A marijuana plant   for medicinal use.
A marijuana plant for medicinal use. Glen Stubbe

New medicinal cannabis laws set for Queensland

QUEENSLAND has the most progressive medicinal cannabis laws in Australia after the Parliament unanimously passed legislation by Parliament last Sunday night.

Member for Burnett Stephen Bennett supported the legislation that paved the way for patients to access medicinal cannabis.

"This legislation is a milestone for those who have campaigned tirelessly and engaged with our electoral office for changes that will allow access to medicinal cannabis," Mr Bennett said.

"Our office has heard many emotional stories of families with young children with epilepsy, suffering life-threatening seizures, and what they have to go through on a daily basis."

Former Hinkler MP Paul Neville has been a strong advocate for medical marijuana and welcomed the news. His granddaughter Ava, now 11, suffers from a rare condition called tuberous sclerosis, which means she has benign tumours throughout her body.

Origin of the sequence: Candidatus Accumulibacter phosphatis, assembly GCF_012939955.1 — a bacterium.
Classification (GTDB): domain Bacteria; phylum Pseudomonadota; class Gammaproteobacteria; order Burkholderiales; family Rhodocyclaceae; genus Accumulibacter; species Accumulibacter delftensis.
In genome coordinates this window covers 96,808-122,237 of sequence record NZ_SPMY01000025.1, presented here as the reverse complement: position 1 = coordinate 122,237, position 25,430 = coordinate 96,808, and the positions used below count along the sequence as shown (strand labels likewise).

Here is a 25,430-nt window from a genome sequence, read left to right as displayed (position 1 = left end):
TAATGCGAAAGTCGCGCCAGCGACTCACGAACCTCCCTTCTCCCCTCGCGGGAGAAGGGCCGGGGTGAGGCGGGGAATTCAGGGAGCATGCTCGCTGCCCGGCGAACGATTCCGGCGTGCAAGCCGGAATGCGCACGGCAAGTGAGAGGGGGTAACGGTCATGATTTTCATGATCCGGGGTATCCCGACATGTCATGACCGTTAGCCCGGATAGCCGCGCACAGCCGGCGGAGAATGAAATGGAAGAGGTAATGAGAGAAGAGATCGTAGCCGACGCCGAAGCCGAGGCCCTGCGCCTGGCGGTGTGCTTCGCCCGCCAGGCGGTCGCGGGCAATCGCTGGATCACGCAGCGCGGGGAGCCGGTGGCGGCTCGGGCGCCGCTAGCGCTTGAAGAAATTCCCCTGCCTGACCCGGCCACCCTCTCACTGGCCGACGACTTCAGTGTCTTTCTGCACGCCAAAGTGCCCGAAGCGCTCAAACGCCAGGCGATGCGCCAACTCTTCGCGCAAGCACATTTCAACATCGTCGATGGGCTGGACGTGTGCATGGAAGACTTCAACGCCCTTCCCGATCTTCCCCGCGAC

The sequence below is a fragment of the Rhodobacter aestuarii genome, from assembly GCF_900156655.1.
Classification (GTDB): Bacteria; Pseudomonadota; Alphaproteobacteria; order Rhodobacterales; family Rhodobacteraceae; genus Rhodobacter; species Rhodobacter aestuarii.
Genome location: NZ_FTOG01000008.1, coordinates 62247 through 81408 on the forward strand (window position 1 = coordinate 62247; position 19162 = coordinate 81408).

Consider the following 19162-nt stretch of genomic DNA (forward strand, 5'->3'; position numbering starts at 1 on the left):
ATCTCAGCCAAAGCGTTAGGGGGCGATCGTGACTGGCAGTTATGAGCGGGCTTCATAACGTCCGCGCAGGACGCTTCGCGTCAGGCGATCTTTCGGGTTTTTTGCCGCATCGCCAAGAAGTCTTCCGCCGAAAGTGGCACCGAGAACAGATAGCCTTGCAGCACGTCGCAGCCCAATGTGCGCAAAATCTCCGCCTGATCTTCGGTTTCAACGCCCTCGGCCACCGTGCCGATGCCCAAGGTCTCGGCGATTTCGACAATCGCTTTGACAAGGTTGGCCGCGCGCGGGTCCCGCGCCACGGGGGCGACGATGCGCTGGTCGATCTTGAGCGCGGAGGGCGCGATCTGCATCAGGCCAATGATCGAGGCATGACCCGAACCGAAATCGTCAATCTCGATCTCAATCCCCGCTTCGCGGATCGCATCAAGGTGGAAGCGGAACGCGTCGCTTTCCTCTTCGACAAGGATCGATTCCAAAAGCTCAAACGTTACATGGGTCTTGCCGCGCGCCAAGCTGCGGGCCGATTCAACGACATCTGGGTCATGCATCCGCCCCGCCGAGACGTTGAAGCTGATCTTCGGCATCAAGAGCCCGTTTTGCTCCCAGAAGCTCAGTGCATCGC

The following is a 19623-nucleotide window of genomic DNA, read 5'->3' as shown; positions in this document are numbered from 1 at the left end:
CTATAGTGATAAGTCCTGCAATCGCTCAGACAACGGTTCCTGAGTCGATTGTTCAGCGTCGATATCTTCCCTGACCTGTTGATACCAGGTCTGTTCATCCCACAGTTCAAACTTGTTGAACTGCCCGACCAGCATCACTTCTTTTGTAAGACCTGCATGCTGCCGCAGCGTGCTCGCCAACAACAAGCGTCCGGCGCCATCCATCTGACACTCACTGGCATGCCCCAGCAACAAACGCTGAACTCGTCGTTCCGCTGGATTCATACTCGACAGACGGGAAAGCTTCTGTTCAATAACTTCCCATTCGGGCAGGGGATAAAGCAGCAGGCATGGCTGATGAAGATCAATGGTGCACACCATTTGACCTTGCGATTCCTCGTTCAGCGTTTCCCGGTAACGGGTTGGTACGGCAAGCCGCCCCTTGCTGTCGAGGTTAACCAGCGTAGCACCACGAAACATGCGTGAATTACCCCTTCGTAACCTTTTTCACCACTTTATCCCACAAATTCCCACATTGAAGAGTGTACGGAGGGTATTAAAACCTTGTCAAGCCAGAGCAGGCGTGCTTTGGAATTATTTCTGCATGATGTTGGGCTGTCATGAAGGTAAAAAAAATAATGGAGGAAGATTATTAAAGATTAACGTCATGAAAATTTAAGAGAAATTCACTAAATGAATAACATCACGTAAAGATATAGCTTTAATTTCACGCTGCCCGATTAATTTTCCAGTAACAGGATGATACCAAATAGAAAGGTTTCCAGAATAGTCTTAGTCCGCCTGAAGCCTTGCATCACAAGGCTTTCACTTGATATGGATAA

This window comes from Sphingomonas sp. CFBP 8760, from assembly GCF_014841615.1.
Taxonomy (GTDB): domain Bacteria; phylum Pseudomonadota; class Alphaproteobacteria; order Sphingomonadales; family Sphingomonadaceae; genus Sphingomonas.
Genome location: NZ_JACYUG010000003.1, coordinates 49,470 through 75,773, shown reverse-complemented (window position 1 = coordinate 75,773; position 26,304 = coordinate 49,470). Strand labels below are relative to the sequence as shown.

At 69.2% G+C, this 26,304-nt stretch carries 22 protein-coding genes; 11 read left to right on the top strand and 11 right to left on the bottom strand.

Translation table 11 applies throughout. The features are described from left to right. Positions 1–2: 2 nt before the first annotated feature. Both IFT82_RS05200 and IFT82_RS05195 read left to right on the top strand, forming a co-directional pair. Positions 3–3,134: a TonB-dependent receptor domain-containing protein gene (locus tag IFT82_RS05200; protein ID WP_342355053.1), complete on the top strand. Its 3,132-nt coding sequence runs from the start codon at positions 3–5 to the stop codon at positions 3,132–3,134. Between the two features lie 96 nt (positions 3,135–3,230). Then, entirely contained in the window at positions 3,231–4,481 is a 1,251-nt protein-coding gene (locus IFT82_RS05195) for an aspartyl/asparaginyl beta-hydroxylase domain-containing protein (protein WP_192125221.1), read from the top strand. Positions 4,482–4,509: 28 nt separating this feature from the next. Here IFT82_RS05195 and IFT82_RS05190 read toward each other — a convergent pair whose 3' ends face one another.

Mr Neville said Ava used to experience up to 10 seizures a day but today, thanks to hemp oil, that has been dramatically reduced.

"She has a better lifestyle; cognitively she is more responsive and she can participate more effectively at school and sport", he said.

Mr Neville and his daughter in law Joelle appeared before the Senate Inquiry into medicinal cannabis. Ava's advancement was one of the case studies in their report.

Mr Bennet said it was important to note that the legislation provides a transparent and robust regulatory framework to manage access to medicinal cannabis and allow greater use of medicinal cannabis products for some patients.

Importantly the new legislation provides a legitimate pathway for Queensland patients of any age and with a range of conditions to access legal medicinal cannabis products.

The use of medicinal cannabis will be integrated into patient treatment plans and overseen by a medical

The use of cannabis without the appropriate approvals will continue to be illegal in Queensland.

"What remains is to sort the framework and red tape around people who want to grow medicinal hemp.  

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